No, I’m not too cool for Top 10 lists. As my look back on 2011 continues, I wanted to give some props to 10 films and/or performances that I really loved. These don’t stand much of a chance of winning any awards, but they are just fun and enjoyable. That’s why most of us go to the movies in the first place, right?
My criteria for this list was simple: These 10 films/performances were amongst my favorite of the year as judged solely on entertainment value, not taking into consideration the overall quality of the film, the performances, or how either of these held up to my critical scrutiny. Some of these will assuredly land me in hot water with some of my movie critic colleagues.
Top 10 Guiltiest Pleasures of 2011:
10. The child stars of Super 8. While I was disappointed in the over-the-top CG effects that seemed counter-productive to the film’s nostalgic feel, the cast of talented children stars left me truly giddy. Joel Courtney, Ryan Lee, Riley Griffiths, and Elle Fanning had great chemistry, and watching Super 8 threw me back into that wide-eyed wonderment of films from my childhood.
9. Tom Hanks & Julia Roberts in Larry Crowne. This film was given a severe beating by critics, but how can you not love watching Tom Hanks and Julia Roberts in anything? I liked the film, but on paper it’s nothing special…what makes it special is the familiar star power of two of the most well-known and well-liked performers of our generation…I kind of feel like I could watch them in anything.
8. Dolphin Tale in 3D. Having low expectations for a film can sometimes be advantagous, as was the case when I went into Dolphin Tale. What I found was perhaps the best family film of 2011, containing what should have felt like a hodge-podge of worn out cliches. Somehow, the movie was inspiring and fresh in the face of the many other humdrum family films of recent years.
7. Scream 4. Another example of low expectations paying off, Scream 4 somehow breathed new life into the franchise that had been dormant for the past 11 years. From the clever open to the barrage of self-referential pokes, Scream 4 unexpectedly delivered.
6. Hank Azaria in The Smurfs. Forget the film and it’s crap premise (really?? Another “lost in NY” story??), Hank Azaria as Gargamel was frickin’ awesome. For me, he kept the film enjoyable and created a more comedic, sarcastic version of the cartoon villain…it was Gargamel infused with the sharp-tongued wit of Phineas & Ferb’s villainous Dr. Doofenshmirtz. Smurfs 2? Probably on my skip list. But Hank Azaria in a Gargamel spin-off? That would be delightful.
5. Julianne Hough and Kenny Wormald in Footloose. As my status as “respected” film critic continues to deteriorate, I have to admit that I was in total lock-step with this year’s Footloose remake. Julianne Hough’s sexy-and-she-knows-it portrayal of Ariel was surprisingly vulnerable, and Wormald gave justice to Kevin Bacon’s original bad boy Ren McCormack. Trust me, I wasn’t happy that I dug Footloose, but these two had me totally into it.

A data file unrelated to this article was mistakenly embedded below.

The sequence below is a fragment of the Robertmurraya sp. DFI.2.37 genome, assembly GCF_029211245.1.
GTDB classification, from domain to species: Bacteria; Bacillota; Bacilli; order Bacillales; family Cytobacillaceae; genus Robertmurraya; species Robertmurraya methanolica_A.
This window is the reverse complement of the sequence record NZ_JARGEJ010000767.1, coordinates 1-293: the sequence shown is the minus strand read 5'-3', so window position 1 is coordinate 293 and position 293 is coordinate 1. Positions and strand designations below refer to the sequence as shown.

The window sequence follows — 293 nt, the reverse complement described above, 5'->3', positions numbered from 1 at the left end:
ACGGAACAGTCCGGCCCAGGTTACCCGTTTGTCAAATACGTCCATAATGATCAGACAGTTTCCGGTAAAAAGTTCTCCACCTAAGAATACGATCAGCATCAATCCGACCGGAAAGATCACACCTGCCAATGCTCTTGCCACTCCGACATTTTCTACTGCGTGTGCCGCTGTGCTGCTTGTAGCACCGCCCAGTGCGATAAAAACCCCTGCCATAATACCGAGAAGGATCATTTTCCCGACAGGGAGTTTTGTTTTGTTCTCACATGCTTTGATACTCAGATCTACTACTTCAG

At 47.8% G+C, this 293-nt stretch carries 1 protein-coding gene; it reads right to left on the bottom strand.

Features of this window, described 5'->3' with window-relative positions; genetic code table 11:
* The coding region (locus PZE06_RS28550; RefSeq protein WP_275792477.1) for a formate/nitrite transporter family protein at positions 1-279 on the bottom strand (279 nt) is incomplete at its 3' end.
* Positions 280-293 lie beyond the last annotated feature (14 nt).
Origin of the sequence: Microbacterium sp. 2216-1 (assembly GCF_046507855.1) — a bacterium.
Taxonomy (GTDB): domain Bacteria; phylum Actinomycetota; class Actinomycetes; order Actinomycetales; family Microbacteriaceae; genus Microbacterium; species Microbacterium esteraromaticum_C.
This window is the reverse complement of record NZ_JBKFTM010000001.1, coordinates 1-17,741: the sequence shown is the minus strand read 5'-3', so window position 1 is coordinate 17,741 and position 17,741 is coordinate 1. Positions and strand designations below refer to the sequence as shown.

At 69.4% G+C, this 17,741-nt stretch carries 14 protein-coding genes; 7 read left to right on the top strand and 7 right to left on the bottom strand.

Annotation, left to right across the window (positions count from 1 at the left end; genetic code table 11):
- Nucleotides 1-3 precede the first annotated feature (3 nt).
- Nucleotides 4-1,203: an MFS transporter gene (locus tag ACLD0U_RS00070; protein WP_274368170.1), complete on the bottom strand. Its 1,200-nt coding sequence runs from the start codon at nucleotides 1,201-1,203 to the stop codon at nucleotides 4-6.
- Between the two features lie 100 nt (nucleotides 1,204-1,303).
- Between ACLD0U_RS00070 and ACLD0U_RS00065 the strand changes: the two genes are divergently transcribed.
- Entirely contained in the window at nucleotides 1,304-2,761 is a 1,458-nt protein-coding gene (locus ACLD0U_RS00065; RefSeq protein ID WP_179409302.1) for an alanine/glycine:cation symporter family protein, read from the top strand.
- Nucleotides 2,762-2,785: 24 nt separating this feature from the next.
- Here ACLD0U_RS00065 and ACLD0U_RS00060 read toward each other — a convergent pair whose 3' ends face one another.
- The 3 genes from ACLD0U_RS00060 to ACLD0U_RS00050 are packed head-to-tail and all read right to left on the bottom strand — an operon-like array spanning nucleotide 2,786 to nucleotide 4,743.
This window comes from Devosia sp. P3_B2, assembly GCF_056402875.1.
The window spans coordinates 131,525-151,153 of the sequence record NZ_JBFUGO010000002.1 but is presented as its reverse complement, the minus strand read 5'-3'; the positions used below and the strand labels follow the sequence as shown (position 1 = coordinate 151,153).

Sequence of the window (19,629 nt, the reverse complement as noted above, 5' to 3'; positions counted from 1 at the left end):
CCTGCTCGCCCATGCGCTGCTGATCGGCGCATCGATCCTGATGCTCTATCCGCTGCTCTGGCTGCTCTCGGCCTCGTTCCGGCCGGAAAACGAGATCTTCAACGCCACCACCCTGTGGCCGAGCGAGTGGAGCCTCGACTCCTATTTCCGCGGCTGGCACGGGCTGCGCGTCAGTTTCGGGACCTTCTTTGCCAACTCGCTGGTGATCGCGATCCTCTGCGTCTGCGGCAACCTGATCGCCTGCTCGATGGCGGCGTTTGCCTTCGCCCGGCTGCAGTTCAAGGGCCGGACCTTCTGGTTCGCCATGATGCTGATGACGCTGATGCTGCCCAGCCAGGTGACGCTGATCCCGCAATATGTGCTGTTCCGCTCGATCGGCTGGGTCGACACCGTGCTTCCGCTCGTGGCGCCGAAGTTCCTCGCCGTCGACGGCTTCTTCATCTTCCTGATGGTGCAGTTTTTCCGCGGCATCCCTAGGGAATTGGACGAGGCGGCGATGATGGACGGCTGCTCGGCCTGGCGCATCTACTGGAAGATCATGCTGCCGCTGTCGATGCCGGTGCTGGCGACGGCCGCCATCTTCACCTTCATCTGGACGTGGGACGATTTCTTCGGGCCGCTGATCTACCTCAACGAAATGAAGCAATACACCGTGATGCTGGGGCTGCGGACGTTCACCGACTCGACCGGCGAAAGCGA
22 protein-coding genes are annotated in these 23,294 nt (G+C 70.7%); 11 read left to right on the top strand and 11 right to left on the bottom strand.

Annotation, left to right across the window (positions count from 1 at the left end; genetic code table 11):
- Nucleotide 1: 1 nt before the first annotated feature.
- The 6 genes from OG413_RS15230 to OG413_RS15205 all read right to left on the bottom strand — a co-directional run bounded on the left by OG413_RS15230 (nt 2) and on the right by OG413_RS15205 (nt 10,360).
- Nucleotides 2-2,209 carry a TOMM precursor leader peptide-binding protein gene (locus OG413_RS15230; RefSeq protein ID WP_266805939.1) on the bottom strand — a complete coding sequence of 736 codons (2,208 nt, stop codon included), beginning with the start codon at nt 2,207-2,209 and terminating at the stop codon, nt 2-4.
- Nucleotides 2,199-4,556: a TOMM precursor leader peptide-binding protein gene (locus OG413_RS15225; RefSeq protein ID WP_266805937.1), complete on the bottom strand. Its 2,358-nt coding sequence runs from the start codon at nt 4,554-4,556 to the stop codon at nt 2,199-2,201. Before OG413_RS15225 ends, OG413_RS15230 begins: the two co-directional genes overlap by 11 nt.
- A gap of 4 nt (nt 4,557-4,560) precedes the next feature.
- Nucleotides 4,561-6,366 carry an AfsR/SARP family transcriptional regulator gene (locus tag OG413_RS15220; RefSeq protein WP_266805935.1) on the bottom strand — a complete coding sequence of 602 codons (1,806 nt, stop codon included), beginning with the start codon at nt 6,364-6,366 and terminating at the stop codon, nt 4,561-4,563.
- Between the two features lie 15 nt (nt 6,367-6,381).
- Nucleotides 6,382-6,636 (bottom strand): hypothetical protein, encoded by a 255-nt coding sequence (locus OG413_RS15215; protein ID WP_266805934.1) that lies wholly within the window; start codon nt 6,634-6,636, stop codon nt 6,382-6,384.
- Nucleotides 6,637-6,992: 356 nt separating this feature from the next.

4. Fright Night. The original 1985 version of Fright Night was one of the first horror movies that I remember watching as a kid, so there is definitely a soft spot in my heart for this vampire-next-door tale. To my joyous surprise, I found this year’s remake of the original film campy yet horrifying…the exact qualities that made the first one so endearing. Colin Farrell had a lot of fun playing a bevy of eccentric characters this year (Horrible Bosses, London Boulevard, and Fright Night), and to see a cameo from the original neighborly blood-sucker (Chris Sarandon), just made me feel all tingly inside.
3. Mission Impossible: Ghost Protocol. Quite simply, I had forgotten how much fun you could have at the movie theatre until I had been reminded by MI: Ghost Protocol. It was one of the best action films of the year and of the series, and I find it remarkable that the franchise can continue to deliver breath-taking, iconic scenes of intense stunt and camera work that seem unrivaled by the other countless movies in the genre. Multiple times I wanted to clap when the good guys escaped danger, and I found myself on the edge of my seat seemingly every few moments. A must-see in IMAX!
2. Source Code. It still holds up as one of the smartest films of 2011. This sci-fi thriller was unique, thought-provoking and entertaining from start to finish. Usually in many films dealing with time travel, you can poke holes in the logic after discussing it afterwards. Well, after thinking about this film for the past 8 months, I’ve yet to find any loopholes in the logic that the film creates.
1. The Muppets. Loved…loved!!!…this movie, and couldn’t think of a better way to introduced the beloved Muppet characters to a whole new generation. The innocent, self-aware comedy of the Muppets is refreshing in an era where sarcasm and black humor reigns supreme. Seeing the old gang back together was like revisiting my childhood. And who could have imagined that The Muppets would bring us not one, but three amazing new songs (Life’s A Happy Song, Pictures In My Head, Man or Muppet)? You’ll laugh, you’ll cry, and then you’ll leave feeling like you haven’t spent nearly enough time in the optimistic world of the Muppets.
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